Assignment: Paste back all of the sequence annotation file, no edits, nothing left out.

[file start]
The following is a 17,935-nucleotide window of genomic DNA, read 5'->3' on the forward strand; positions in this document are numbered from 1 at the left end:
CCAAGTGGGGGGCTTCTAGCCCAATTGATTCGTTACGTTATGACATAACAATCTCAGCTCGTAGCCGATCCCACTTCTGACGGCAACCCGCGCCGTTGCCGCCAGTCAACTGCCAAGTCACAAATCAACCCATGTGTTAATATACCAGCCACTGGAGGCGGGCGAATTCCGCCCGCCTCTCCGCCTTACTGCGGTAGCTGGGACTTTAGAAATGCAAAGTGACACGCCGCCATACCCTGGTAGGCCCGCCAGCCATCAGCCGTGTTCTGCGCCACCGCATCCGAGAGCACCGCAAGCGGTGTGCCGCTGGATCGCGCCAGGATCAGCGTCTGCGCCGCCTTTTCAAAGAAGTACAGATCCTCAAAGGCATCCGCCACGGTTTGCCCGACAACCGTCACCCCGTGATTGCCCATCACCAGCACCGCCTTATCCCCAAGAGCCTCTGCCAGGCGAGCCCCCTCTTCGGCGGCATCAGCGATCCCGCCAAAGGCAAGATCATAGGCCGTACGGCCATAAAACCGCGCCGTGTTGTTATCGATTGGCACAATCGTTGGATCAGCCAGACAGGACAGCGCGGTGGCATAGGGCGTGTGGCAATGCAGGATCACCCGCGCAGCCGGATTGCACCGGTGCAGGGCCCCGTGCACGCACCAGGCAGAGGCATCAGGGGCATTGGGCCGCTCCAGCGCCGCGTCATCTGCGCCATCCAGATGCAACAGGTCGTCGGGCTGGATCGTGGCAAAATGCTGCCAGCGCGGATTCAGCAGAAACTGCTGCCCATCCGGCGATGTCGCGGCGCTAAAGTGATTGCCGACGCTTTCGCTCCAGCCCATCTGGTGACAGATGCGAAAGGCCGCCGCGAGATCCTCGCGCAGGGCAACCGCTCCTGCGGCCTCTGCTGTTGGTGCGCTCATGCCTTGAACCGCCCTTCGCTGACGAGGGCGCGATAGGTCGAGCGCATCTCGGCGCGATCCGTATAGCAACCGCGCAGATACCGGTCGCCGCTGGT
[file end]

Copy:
The following is a 17,935-nucleotide window of genomic DNA, read 5'->3' on the forward strand; positions in this document are numbered from 1 at the left end:
CCAAGTGGGGGGCTTCTAGCCCAATTGATTCGTTACGTTATGACATAACAATCTCAGCTCGTAGCCGATCCCACTTCTGACGGCAACCCGCGCCGTTGCCGCCAGTCAACTGCCAAGTCACAAATCAACCCATGTGTTAATATACCAGCCACTGGAGGCGGGCGAATTCCGCCCGCCTCTCCGCCTTACTGCGGTAGCTGGGACTTTAGAAATGCAAAGTGACACGCCGCCATACCCTGGTAGGCCCGCCAGCCATCAGCCGTGTTCTGCGCCACCGCATCCGAGAGCACCGCAAGCGGTGTGCCGCTGGATCGCGCCAGGATCAGCGTCTGCGCCGCCTTTTCAAAGAAGTACAGATCCTCAAAGGCATCCGCCACGGTTTGCCCGACAACCGTCACCCCGTGATTGCCCATCACCAGCACCGCCTTATCCCCAAGAGCCTCTGCCAGGCGAGCCCCCTCTTCGGCGGCATCAGCGATCCCGCCAAAGGCAAGATCATAGGCCGTACGGCCATAAAACCGCGCCGTGTTGTTATCGATTGGCACAATCGTTGGATCAGCCAGACAGGACAGCGCGGTGGCATAGGGCGTGTGGCAATGCAGGATCACCCGCGCAGCCGGATTGCACCGGTGCAGGGCCCCGTGCACGCACCAGGCAGAGGCATCAGGGGCATTGGGCCGCTCCAGCGCCGCGTCATCTGCGCCATCCAGATGCAACAGGTCGTCGGGCTGGATCGTGGCAAAATGCTGCCAGCGCGGATTCAGCAGAAACTGCTGCCCATCCGGCGATGTCGCGGCGCTAAAGTGATTGCCGACGCTTTCGCTCCAGCCCATCTGGTGACAGATGCGAAAGGCCGCCGCGAGATCCTCGCGCAGGGCAACCGCTCCTGCGGCCTCTGCTGTTGGTGCGCTCATGCCTTGAACCGCCCTTCGCTGACGAGGGCGCGATAGGTCGAGCGCATCTCGGCGCGATCCGTATAGCAACCGCGCAGATACCGGTCGCCGCTGGT